Margaret Mead said, “Never doubt that a small group of thoughtful, committed citizens can change the world; indeed, it’s the only thing that ever has.” That includes you scientists. Scientists need to run for office. Period. Whatever party you have joined, if one at all, Americans need your habits of mind, your practices, and the attitudes you have toward evidence as scientists.
Let’s face it, the Trump administration has clarified something for us: The war on science by the “merchants of doubt” and the “armies of the night” is full on, well-funded, organized, and given cover by popular resentment. While the resentment is understandable, most people don’t distrust scientists because of what scientists do. They distrust distant and aloof people. They distrust people who aren’t engaged in the day to day. They distrust people who they think condescend to them. And sometimes, too often maybe, scientists have fed this narrative by dismissing people’s legitimate concerns. They think of many scientists as wizards behind the curtain or elites in the ivory tower. That situation can’t hold. And it shouldn’t.
Two years ago, I ran for a position as a supervisor in my little township of Ferguson Township. The skills my education and continued work at a university help me as an elected official. I learned and practice systems thinking, quantitative reasoning, public communication, and evidence gathering. Those skills are coupled to a respect for deliberative and transparent practices, respect for individuals, and a hearty dose of skepticism. My bet is that many of you are in a similar boat but might wonder if you can or should run for office.
It’s hard. People might attack you. It’s time consuming and processes that are allegedly linear most certainly aren’t. You will make mistakes and people will think you’re an idiot. They’ll also see your commitment to the community as an asset. They’ll respect you for your convictions. It will make some of your research life slow down. But it’s a chance for you to be an educator in a way that the classroom and peer-review never can be. It is tangible, practical, and rewarding work.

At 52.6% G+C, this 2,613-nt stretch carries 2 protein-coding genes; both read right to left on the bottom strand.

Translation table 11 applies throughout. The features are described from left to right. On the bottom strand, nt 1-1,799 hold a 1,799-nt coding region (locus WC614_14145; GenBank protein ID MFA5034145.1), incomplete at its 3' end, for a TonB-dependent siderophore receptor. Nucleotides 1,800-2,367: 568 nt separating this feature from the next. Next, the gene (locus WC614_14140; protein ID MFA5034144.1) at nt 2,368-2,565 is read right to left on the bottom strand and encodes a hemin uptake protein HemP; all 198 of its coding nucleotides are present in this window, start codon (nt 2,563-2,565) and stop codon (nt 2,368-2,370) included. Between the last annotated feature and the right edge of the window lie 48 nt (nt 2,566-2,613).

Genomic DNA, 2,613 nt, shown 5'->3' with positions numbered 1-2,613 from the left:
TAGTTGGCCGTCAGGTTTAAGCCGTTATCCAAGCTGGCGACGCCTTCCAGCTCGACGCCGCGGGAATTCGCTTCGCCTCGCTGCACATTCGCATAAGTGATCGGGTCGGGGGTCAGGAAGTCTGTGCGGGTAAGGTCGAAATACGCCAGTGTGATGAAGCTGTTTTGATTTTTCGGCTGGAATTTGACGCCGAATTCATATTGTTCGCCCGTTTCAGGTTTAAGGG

Right now is the time to act. If not you then who? If not now then when? We can see all too clearly that a small group of thoughtful, committed corporate doubt merchants can change the world for the worse.
With off-year elections coming up and the mid-terms next year, you need to get moving. So to help you out I’ll put a plug her for 314 Action (with whom I am not affiliated). They are an organization trying to recruit scientists to run. Extension services and political parties will help you too. But get to it, take a look, carefully consider your role on this changing planet, the skills and values you bring, and take the plunge if you are so called.
We are calling you.